state officials are adamant about getting them renamed."
https://www.chron.com/news/houston-texas/article/texas-places-with-negro-in-name-illegal-15803109.php





Slavery was taking place in British
Post by Quadibloc
North America, as Confederation, forming the Dominion of Canada, would
not take place until 1867.
However, the Canadian nation and people can hardly evade responsibility
for it by that technology. "Gee, the British made us do it"?
As the article pointed out, for example, there was slavery in Quebec even
before the Conquest, although it was only when British law came that it
became chattel slavery, as in the U.S., rather than something more akin to
what the ancient Greeks had.
There was slavery in Quebec, there was slavery in Nova Scotia, and so on.
And what is now known as Ontario was established as Upper Canada in
1791, so Canada, as a thing divided into Upper Canada and Lower Canada
(that being what is known as Quebec) existed before the political unit came
into being through the addition of another two provinces.
John Savard
--
https://twitter.com/Non_Linear1
Jonathan
2021-02-28 00:08:32 UTC
Permalink
Post by Quadibloc
https://nationalpost.com/news/canada/what-slavery-looked-like-in-canada
sets forth the historical facts about slavery in Canada.
It is an undoubted fact that Negro slavery existed in Canada, although some have forgotten it or denied it. This article both presents evidence to remind Canadians of this shameful fact, and also notes that slavery was limited in extent - which is why it ended in Canada without a civil war.
The number of slaves in Canada, at the worst of this practice, was so small that their descendants are much outnumbered by those of black people who came to Canada as free men and women and stayed that way; if they or their ancestors had been enslaved, it was in another land.
Even before Canada automatically abolished slavery because Britain did - and Britain did so after a short few decades of a campaign against it - it had passed legislation to cause the practice to gradually disappear, almost without controversy, apparently.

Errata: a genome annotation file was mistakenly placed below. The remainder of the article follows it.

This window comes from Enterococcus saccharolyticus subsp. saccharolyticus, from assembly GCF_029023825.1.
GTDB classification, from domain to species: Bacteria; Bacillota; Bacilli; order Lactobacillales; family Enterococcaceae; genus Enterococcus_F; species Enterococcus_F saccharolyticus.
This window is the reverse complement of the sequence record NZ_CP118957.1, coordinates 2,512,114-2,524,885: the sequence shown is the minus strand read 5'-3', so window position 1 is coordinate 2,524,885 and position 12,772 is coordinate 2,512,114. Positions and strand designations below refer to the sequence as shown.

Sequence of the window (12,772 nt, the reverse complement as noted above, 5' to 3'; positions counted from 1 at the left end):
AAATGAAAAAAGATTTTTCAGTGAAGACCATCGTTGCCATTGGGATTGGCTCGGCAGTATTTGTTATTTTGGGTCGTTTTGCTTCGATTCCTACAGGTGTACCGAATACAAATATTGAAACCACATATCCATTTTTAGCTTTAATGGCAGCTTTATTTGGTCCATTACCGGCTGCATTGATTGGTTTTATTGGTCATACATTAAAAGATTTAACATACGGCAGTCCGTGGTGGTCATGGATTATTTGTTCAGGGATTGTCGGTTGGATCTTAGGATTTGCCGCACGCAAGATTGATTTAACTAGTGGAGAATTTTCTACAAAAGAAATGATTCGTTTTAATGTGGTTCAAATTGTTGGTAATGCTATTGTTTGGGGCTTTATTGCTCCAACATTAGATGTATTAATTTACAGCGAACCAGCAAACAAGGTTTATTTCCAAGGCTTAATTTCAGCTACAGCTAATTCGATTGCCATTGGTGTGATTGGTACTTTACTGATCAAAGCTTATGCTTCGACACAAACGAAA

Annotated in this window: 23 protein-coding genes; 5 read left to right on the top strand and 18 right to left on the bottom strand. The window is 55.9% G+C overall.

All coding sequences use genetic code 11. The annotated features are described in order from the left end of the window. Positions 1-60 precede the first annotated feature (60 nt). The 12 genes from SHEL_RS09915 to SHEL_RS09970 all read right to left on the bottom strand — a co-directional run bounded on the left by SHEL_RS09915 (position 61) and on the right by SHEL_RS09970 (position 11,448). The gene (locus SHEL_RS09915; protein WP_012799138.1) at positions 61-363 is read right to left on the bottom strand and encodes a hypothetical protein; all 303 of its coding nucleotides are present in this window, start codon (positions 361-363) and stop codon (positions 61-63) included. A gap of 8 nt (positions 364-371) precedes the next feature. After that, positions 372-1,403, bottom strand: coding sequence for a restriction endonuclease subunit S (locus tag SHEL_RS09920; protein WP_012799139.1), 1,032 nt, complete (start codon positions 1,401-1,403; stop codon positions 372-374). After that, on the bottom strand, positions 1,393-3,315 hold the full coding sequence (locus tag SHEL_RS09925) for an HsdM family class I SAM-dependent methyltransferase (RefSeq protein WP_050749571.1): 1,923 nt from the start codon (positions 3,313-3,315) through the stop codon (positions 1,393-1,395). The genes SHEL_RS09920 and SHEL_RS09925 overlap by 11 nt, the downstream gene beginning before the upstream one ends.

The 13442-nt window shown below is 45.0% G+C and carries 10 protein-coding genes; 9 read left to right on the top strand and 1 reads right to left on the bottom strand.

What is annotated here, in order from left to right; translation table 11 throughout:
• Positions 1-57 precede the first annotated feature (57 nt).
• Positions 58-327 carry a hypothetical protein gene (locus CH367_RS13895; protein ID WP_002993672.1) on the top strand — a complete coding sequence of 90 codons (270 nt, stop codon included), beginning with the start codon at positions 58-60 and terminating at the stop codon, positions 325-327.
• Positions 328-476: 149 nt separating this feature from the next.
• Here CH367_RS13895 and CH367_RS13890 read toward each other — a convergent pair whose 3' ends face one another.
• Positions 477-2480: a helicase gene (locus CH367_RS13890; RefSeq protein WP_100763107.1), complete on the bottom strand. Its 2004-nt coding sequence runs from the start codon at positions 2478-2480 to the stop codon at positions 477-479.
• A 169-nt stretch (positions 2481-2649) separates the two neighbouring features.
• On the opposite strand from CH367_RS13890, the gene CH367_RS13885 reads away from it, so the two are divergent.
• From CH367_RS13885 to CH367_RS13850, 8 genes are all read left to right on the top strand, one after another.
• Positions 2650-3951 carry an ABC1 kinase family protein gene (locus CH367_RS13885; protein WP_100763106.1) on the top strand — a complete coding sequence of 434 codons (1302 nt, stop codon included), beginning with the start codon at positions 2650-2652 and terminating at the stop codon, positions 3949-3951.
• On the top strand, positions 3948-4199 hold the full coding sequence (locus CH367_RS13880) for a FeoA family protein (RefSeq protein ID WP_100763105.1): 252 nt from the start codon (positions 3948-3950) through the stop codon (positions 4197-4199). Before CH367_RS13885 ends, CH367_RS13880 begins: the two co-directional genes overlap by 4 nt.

And this is why we ended up as the destination of the Underground Railway when the dark clouds of the Civil War started to approach.
John Savard
I grew in Michigan, you can't fool me about racism in the
Great White North. It's rampant.


The Pervasive Reality of Anti-Black Racism in Canada
https://www.bcg.com/en-ca/publications/2020/reality-of-anti-black-racism-in-canada


How Canada tries to hide its racism by pointing a finger at the U.S.
By Nora Loreto | Opinion | June 26th 2020
https://www.nationalobserver.com/2020/06/26/opinion/how-canada-tries-hide-its-racism-pointing-finger-us
--
https://twitter.com/Non_Linear1
David Dalton
2021-03-01 00:29:02 UTC
Permalink
Didn’t French Canadians enslave some Irish people
at some point?
--
David Dalton ***@nfld.com http://www.nfld.com/~dalton (home page)
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shifting sand/And inside these laws we stand" (Ferron)
The Doctor
2021-03-01 01:53:23 UTC
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Didn’t French Canadians enslave some Irish people
at some point?
When? The 19th Century?
--
http://www.nfld.com/~dalton/dtales.html Salmon on the Thorns (mystic page)
“And the cart is on a wheel/And the wheel is on a hill/And the hill is
shifting sand/And inside these laws we stand" (Ferron)
--
Member - Liberal International This is doctor@@nl2k.ab.ca Ici doctor@@nl2k.ab.ca
Yahweh, Queen & country!Never Satan President Republic!Beware AntiChrist rising!
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Kevrob
2021-03-01 23:08:18 UTC
Permalink
Post by The Doctor
Post by David Dalton
Didn’t French Canadians enslave some Irish people
at some point?
When? The 19th Century?
Post by David Dalton
--
http://www.nfld.com/~dalton/dtales.html Salmon on the Thorns (mystic page)
“And the cart is on a wheel/And the wheel is on a hill/And the hill is
shifting sand/And inside these laws we stand" (Ferron)
I don't know about the French, but there was at least one slaving
raid from North Africa to Ireland.

https://www.historyireland.com/early-modern-history-1500-1700/from-baltimore-to-barbary-the-1631-sack-of-baltimore/

Those taken were like as not of English heritage, however.

The Norse enslaved the Irish, and the Irish did their own slaving.

As for the Norman bastards who took over England, they conquered
the whole country of Ireland, to boot.
--
Kevin R
a.a #2310